Lighting law touches off controversy


NEW SCOTLAND — A bill that would regulate outdoor lighting in town drew sharp criticism from the planning board recently.

Similar to a law in the neighboring town of Bethlehem, the proposed law would, essentially, prohibit residents’ lights from bothering their neighbors.

All that needs to be stated, planning board member Bob Stapf said at the board’s last meeting, is: an artificial light shall not shine directly on a neighbor’s property. “That’s all we need,” he said. “We don’t need four pages.”

Stapf had prepared a list of 26 items that he questioned or disagreed with in the bill and became heated when describing them, particularly a section that addresses holiday lights. The draft law includes “violations of my liberties as a religious individual,” he said.

Elizabeth Stewart, a board member who frequently agrees with Stapf, added of her desire to display holiday lights, “I’ll put them up and all year leave them up.”

The holiday lights are mentioned in a list of exemptions in the bill. Exempt from the law would be, “Temporary holiday lighting fixtures (November 25 to December 31),” it says. The pair objected to the set dates for which the lights are allowed.

In the midst of fierce debate about the future of development in town a few years ago after an out-of-town developer proposed building a Target-anchored shopping center on the old Bender melon farm, the planning board became political. Stapf, a Democrat who had been the long-time chair of the board, supported the Republican ticket, which advocated for a laissez-faire approach to development, in an election that turned on development issues. Stewart backed the same ticket, which lost. Chuck Voss, a planning board member who supported the winning candidates, replaced Stapf as chairman.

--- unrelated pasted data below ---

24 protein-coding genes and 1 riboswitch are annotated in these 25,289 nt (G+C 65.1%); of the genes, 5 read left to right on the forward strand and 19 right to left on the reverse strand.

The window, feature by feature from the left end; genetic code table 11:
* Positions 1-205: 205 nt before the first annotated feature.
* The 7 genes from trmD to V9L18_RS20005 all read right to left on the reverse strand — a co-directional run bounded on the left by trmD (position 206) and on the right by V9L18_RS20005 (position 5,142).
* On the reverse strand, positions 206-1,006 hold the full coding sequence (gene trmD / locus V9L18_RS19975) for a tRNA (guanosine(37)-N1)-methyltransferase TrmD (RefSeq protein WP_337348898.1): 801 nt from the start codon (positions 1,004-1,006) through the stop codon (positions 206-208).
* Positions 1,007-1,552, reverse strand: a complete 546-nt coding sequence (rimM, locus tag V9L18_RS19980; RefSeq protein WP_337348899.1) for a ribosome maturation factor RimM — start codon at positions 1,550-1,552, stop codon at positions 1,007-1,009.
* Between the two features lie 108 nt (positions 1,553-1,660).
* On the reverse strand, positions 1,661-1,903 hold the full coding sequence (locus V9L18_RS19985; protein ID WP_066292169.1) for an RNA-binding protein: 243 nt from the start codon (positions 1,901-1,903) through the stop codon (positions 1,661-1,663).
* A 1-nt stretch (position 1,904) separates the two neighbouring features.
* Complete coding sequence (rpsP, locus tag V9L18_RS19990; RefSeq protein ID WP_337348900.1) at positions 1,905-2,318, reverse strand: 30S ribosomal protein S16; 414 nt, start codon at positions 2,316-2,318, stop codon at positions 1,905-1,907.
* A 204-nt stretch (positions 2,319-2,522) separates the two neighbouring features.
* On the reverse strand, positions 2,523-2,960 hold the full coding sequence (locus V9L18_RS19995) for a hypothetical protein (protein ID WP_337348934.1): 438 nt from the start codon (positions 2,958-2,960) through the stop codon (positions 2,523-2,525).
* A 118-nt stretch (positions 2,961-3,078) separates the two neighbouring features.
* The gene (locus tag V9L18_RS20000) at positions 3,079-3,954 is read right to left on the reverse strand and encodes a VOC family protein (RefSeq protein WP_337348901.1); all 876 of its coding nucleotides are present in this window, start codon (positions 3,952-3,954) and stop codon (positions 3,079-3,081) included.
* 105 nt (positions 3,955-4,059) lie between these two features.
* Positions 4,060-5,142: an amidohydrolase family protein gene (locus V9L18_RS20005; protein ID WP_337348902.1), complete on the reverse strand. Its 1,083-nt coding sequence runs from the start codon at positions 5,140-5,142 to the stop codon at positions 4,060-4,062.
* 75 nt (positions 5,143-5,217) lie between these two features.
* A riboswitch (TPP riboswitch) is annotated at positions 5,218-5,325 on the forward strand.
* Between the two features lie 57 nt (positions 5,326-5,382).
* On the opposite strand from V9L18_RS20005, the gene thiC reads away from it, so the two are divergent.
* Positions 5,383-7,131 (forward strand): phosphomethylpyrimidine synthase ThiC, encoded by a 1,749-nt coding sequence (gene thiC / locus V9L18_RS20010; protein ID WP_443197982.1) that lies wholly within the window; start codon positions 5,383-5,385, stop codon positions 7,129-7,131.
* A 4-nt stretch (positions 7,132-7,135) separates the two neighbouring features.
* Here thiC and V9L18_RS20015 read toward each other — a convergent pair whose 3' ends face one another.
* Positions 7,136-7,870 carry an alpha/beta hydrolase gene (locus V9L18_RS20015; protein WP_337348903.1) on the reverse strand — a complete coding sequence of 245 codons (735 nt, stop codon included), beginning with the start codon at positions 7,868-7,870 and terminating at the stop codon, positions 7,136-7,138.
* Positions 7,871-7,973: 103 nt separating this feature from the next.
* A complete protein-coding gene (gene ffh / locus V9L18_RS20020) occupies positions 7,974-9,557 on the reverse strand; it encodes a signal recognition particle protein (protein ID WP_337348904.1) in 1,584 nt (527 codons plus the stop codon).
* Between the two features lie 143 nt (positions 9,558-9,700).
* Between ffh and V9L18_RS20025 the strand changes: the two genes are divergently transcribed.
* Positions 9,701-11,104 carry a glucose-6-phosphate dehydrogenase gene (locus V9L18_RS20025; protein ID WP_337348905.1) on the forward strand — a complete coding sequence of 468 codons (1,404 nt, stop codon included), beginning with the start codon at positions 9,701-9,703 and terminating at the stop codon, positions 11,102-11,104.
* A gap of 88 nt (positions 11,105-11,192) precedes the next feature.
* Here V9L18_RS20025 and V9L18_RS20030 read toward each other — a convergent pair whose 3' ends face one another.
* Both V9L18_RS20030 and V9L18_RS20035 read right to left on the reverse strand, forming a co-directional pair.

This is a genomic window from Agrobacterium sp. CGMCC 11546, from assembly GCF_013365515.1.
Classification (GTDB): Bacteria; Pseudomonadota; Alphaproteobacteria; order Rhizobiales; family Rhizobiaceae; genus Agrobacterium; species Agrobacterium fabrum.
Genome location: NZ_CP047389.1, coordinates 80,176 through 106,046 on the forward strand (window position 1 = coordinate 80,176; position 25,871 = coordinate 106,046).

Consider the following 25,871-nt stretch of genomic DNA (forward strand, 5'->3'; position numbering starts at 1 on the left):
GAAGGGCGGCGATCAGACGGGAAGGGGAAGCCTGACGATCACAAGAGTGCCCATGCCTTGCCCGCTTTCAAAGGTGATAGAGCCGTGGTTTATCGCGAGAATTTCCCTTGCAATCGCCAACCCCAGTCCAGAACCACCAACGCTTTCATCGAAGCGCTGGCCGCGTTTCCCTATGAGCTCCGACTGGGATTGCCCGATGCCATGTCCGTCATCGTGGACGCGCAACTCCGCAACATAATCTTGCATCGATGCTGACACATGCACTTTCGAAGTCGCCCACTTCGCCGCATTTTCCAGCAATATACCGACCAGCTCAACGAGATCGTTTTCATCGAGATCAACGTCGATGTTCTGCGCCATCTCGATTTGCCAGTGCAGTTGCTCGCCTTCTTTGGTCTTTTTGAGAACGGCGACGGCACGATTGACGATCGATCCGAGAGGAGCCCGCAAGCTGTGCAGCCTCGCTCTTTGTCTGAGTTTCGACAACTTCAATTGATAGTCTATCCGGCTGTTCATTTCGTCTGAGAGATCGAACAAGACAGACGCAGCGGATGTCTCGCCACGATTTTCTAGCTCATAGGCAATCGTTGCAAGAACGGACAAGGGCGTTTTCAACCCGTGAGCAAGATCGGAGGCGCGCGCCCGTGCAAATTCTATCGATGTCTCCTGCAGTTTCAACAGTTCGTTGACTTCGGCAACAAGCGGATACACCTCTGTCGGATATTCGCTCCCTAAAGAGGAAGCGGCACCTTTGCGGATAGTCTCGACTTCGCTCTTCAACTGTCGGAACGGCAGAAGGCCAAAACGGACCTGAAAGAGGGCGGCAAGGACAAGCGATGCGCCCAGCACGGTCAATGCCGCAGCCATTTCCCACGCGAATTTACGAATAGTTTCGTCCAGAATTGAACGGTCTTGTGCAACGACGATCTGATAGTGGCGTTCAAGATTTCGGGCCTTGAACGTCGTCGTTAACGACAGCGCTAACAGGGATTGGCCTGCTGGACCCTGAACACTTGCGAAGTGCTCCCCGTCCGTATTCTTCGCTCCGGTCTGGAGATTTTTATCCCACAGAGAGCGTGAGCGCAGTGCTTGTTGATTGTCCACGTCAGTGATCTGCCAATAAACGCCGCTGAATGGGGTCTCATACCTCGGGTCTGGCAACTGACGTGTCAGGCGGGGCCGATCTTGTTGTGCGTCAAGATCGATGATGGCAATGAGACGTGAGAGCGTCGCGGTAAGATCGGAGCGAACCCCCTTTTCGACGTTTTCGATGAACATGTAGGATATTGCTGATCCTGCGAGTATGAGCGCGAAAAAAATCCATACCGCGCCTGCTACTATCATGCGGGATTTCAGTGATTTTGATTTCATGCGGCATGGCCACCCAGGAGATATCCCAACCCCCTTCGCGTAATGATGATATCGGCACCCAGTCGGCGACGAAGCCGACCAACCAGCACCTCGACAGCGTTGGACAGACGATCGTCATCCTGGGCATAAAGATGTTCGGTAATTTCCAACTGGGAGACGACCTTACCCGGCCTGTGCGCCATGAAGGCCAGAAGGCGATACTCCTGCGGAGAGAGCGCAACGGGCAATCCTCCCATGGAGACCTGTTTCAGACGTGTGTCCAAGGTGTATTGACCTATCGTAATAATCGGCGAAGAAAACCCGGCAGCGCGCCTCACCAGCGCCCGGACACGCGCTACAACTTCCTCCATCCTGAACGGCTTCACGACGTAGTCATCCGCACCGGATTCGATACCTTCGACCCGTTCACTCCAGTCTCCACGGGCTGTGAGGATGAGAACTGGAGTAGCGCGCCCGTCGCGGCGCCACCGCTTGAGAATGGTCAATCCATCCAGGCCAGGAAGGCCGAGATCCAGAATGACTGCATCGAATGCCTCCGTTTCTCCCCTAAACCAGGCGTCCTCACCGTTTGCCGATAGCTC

The bill was prompted by a resident’s complaint about invasive lighting from his neighbor’s property, said Democratic Supervisor Thomas Dolin.

“Right now, we don’t have a way to address it,” Patricia Snyder, the town board member sponsoring the bill said last week. “It is not the intent just to put another law on the books. We’re trying to find a way that can address this situation and not be burdensome on the rest of the population,” she said.

The bill is being reviewed by the county planning board, as required, and will be available for review before a public hearing in the coming months.

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